I think this is the crux of the matter. I used the terms spacetime/vacuum/background in an attempt to make clear that an 'absolute' frame would be at rest with some background that can be taken to be fixed for all time. To the current state of the art I don't think anyone claims to have found such a thing.

An ether is the best example. If the ether existed then motion could be measured against it and all other inertial frames would have to agree. This is clearly not the case in SR (and by extension GR in the same regime). Note: This doesn't conflict in any way with the use of a preferred frame the way you are using it.

Rather than 'exporting a SR standard to formulation beyond the scope of SR alone' I would say instead that I'm using SR for a completely different purpose. That is to show that there is no 'absolute motion' wrt some 'fixed for all time' background. The CMBR doesn't count here because it exists within that very background, whatever that background might be.

5. May 28, 2008

### yuiop

The apparent velocity of the Earth with respect to the CMBR is not too great at it would not be too difficult for an observer in a spacecraft to position themselves so that they are at rest with the CMBR locally say within the Solar system or the Milky Way. From that vantage point they could observe a distant galaxy billions of light years away that appears to have a recessional velocity of 1.5c calculated from its red shift. Another observer at rest with that distant galaxy could quite possibly also observe themselves to be at rest with CMBR. Now if two spatially separated observers both appear to be at rest with the CMBR while having motion relative to each other, then the CMBR is not a good candidate for an absolute reference frame for anything other than local measurements.

6. May 29, 2008

### paw

Exactly my point. The CMBR as a preferred frame is fine for certain types of calculations but isn't the same as a preferred, or absolute, frame in SR. It's a subtle difference but crucial none the less.

7. May 29, 2008

### RandallB

All your describing here is how Astrophysics most certainly does recognize and use preferred frames not possible in the limited SPECIAL view of SR. Including the concept that measureable frames (local preferred frames included) can move wrt each other at FTL speeds, provided they are separated by enough distance.
Exactly what is that point?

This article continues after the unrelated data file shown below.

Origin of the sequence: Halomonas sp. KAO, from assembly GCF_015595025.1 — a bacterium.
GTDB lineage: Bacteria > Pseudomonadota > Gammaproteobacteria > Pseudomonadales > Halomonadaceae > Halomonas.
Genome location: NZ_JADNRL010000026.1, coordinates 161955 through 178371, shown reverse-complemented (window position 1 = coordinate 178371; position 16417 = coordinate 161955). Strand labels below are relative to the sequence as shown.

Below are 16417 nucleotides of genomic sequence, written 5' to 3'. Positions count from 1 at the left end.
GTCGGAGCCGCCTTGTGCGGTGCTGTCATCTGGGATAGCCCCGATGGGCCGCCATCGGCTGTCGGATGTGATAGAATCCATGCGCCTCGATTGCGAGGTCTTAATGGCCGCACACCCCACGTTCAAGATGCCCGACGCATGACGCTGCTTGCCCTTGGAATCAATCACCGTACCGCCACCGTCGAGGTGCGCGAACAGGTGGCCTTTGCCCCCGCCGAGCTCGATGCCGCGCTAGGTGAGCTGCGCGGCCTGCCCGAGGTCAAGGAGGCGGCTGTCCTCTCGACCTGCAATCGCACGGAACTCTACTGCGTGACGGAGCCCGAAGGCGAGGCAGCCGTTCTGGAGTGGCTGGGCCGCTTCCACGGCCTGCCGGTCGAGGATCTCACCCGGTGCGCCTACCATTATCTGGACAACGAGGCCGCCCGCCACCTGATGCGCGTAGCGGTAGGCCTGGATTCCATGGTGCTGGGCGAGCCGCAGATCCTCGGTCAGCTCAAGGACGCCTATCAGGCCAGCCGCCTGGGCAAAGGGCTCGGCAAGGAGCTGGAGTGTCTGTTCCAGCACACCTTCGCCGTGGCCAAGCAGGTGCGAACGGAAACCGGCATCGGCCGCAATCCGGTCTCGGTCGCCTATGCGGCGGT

IMO you seem to be repeating the popular line that “there is no such thing as a ‘Preferred Frame’ in reality“ with no scientific justification. Of course if you limit your comments to what can be shown by SR your statements are irrefutable, but that is NOT what you or proponents of “No Possible Preferred Frame of Reference” are doing, your positing the assertion as a fact of reality.

The real “subtle difference but crucial” point is that it is SR that is limited to SPECIAL “certain types of calculations” making it inadequate to judge reality in this respect, not the application for CMBR observations of Astrophysics.
If SR was to be so complete it should be able to address the above referenced “recessional velocity of 1.5c calculated from its red shift”, without the use of preferred frames. But without local preferred frames SR falls apart as a tool to address observations that show FTL recessional velocities. That ability falls to a more complete description like Astrophysics that does recognize preferred frames, giving us Hubble Expansion, a result SR without preferred frames cannot achieve.

Can Astrophysics define a universal “Absolute Reference Frame” upon which Local Preferred Frames of reference can be measured against? Doubtful, that would require finding something like a reference or reference signal anchored somewhere beyond the source of the CMBR. If such a think may or may not exist, SR certainly is inadequate verify or falsify such a possibility; since SR alone would predict something like Hubble Expansion as impossible.

8. May 29, 2008

### paw

That's all I've been saying. Limited to SR only. Somehow we're talking at cross purposes.

9. May 29, 2008

### RandallB

No I do not believe that to be true.
You were still representing Astrophysics and preferred frames as a special case that can use preferred frames regardless of “facts” indicated by SR.
That is not the same as recognizing SR as the special case; limited, incomplete and unable to judge the real existence of usable Local Preferred Frames of Reference.

10. May 30, 2008

### Ich

SR includes the principle of relativity, which states that the laws of physics have the same form in every inertial frame - including the CMB-frame. What's wrong with that?
Also, our peculiar motion has nothing to do with Hubble's discovery of an expanding universe.

11. May 30, 2008

### Staff: Mentor

Hi RandallB,

When people talk about a "prefered frame" they usually mean that the laws of physics are different in that frame than in others. This is not the sense in which the CMB frame is prefered! If it were the case then, e.g. orbits that were stable in the CMB frame would not be stable in another frame. If an astrophysicist wants to analyze the motion of a system or galaxy or cluster that is moving wrt the CMB they will most likely perform the calculation in the center of momentum frame rather than the CMB frame. This can be done precisely because the CMB frame is not a prefered frame in the usual sense.

The only way that the CMB could be considered "prefered" is that it simplifies the formulation or calculation of certain problems. The GPS system also uses a "prefered frame" in this sense, it uses the earth-centered-inertial frame, simply because calculating locations on the surface of the earth in this frame is easy. Rotating reference frames can also be "prefered" in this sense. This kind of "prefered" is not physical, it is simply convenience and convention.

12. May 30, 2008

### RandallB

“People” may think that but nothing in physics says that.
Nothing in identifying the preferred frame requires the physics or experiments in other frames appear different or follow different rules.